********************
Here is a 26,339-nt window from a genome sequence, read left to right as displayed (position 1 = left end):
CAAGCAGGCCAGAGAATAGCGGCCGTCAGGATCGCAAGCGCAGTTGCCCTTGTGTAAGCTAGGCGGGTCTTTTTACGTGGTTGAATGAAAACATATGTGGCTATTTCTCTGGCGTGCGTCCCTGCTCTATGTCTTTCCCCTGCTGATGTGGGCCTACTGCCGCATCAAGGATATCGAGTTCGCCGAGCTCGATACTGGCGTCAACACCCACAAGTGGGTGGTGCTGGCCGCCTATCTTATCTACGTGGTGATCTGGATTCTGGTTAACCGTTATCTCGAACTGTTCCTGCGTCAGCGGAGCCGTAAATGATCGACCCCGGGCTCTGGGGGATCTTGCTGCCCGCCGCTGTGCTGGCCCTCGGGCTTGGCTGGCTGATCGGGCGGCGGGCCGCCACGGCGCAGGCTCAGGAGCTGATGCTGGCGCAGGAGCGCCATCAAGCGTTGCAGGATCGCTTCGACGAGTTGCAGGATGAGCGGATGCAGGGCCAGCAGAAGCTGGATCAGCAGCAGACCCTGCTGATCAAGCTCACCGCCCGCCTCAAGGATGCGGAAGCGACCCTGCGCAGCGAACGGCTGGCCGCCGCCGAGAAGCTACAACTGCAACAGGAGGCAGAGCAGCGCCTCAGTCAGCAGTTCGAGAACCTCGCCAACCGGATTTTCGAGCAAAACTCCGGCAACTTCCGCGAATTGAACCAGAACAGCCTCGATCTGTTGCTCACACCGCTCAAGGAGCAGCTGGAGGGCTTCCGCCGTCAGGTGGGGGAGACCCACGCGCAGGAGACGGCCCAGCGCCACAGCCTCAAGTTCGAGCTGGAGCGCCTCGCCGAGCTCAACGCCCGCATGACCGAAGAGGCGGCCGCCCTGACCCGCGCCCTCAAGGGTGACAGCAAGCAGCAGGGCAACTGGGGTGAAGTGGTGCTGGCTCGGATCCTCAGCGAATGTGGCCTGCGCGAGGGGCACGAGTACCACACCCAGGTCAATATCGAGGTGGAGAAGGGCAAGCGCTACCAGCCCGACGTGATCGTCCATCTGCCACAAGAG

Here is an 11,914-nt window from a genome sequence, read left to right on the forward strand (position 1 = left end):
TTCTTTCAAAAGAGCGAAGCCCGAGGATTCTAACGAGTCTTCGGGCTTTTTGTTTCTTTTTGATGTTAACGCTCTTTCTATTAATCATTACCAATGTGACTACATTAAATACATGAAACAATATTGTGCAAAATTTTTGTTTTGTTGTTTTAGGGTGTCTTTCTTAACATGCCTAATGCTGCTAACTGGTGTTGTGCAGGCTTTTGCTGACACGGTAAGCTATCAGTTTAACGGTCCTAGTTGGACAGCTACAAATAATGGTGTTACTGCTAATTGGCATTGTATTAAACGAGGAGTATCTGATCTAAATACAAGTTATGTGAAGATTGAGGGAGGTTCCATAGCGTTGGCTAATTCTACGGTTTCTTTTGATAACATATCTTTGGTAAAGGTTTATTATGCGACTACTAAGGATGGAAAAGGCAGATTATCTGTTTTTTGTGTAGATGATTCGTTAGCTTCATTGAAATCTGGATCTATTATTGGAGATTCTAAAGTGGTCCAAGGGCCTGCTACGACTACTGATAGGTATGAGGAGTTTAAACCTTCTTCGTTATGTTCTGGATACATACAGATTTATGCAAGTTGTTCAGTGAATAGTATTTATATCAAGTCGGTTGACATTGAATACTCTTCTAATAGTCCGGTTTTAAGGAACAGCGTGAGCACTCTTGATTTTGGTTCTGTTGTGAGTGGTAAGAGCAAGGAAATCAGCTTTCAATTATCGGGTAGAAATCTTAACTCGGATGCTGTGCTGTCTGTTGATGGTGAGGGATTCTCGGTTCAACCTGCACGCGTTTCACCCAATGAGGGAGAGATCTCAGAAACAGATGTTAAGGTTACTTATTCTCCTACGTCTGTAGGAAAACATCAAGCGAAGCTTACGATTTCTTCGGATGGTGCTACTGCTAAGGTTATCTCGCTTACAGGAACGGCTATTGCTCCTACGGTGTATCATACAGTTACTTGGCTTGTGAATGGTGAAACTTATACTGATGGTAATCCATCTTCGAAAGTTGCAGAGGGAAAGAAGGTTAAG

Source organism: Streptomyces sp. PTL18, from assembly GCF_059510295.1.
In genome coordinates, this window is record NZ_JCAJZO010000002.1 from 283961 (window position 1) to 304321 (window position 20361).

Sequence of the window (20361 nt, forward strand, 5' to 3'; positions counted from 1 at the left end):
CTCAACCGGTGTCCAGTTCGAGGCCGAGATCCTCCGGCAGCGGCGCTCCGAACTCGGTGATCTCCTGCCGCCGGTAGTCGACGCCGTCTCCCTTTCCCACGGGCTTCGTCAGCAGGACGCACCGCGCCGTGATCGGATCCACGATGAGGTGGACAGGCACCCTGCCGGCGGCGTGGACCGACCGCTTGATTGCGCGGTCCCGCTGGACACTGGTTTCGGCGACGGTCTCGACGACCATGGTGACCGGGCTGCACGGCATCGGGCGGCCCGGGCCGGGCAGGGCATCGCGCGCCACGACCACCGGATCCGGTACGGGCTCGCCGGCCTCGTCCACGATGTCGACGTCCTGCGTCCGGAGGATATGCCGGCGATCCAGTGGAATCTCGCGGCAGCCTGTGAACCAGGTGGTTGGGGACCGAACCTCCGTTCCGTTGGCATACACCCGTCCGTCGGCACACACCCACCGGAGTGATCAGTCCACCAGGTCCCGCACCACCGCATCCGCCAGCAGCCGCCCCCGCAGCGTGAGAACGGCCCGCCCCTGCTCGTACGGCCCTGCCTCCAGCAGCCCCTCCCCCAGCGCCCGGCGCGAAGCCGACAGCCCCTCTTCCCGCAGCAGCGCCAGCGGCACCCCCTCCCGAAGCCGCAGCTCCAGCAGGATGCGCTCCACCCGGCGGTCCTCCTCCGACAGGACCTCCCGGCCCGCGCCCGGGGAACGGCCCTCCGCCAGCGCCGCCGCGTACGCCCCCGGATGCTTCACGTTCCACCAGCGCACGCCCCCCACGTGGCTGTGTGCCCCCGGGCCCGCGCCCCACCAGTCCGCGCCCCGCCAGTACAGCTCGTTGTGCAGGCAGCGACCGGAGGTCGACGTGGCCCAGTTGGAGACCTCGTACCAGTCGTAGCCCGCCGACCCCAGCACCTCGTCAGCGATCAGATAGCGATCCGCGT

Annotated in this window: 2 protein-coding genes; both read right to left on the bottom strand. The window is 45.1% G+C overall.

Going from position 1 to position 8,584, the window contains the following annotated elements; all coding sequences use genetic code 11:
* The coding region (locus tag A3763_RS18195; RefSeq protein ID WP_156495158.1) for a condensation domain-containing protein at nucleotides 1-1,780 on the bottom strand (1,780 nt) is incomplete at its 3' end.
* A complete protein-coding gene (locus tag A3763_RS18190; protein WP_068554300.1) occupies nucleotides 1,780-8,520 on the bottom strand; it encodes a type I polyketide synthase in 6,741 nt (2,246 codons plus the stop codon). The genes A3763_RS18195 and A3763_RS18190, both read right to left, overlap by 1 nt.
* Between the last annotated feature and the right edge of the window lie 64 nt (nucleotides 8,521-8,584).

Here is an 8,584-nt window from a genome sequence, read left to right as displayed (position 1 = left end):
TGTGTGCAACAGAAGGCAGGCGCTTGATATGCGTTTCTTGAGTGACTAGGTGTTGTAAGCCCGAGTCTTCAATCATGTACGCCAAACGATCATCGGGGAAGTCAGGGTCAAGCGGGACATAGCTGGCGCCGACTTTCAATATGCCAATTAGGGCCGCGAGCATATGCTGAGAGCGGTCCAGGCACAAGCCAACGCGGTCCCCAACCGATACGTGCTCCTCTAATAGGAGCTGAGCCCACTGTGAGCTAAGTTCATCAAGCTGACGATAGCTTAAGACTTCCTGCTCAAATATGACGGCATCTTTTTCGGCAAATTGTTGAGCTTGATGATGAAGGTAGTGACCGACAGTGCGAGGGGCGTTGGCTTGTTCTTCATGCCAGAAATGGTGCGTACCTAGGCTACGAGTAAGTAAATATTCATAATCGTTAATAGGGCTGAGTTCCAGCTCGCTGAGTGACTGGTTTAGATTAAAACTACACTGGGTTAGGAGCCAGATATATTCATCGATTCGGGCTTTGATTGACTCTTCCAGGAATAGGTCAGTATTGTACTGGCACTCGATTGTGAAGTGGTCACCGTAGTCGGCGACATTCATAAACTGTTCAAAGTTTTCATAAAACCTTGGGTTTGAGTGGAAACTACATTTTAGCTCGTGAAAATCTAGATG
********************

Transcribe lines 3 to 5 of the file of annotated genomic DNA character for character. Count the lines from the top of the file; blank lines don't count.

Here is an 11,914-nt window from a genome sequence, read left to right on the forward strand (position 1 = left end):
TTCTTTCAAAAGAGCGAAGCCCGAGGATTCTAACGAGTCTTCGGGCTTTTTGTTTCTTTTTGATGTTAACGCTCTTTCTATTAATCATTACCAATGTGACTACATTAAATACATGAAACAATATTGTGCAAAATTTTTGTTTTGTTGTTTTAGGGTGTCTTTCTTAACATGCCTAATGCTGCTAACTGGTGTTGTGCAGGCTTTTGCTGACACGGTAAGCTATCAGTTTAACGGTCCTAGTTGGACAGCTACAAATAATGGTGTTACTGCTAATTGGCATTGTATTAAACGAGGAGTATCTGATCTAAATACAAGTTATGTGAAGATTGAGGGAGGTTCCATAGCGTTGGCTAATTCTACGGTTTCTTTTGATAACATATCTTTGGTAAAGGTTTATTATGCGACTACTAAGGATGGAAAAGGCAGATTATCTGTTTTTTGTGTAGATGATTCGTTAGCTTCATTGAAATCTGGATCTATTATTGGAGATTCTAAAGTGGTCCAAGGGCCTGCTACGACTACTGATAGGTATGAGGAGTTTAAACCTTCTTCGTTATGTTCTGGATACATACAGATTTATGCAAGTTGTTCAGTGAATAGTATTTATATCAAGTCGGTTGACATTGAATACTCTTCTAATAGTCCGGTTTTAAGGAACAGCGTGAGCACTCTTGATTTTGGTTCTGTTGTGAGTGGTAAGAGCAAGGAAATCAGCTTTCAATTATCGGGTAGAAATCTTAACTCGGATGCTGTGCTGTCTGTTGATGGTGAGGGATTCTCGGTTCAACCTGCACGCGTTTCACCCAATGAGGGAGAGATCTCAGAAACAGATGTTAAGGTTACTTATTCTCCTACGTCTGTAGGAAAACATCAAGCGAAGCTTACGATTTCTTCGGATGGTGCTACTGCTAAGGTTATCTCGCTTACAGGAACGGCTATTGCTCCTACGGTGTATCATACAGTTACTTGGCTTGTGAATGGTGAAACTTATACTGATGGTAATCCATCTTCGAAAGTTGCAGAGGGAAAGAAGGTTAAG

Source organism: Streptomyces sp. PTL18, from assembly GCF_059510295.1.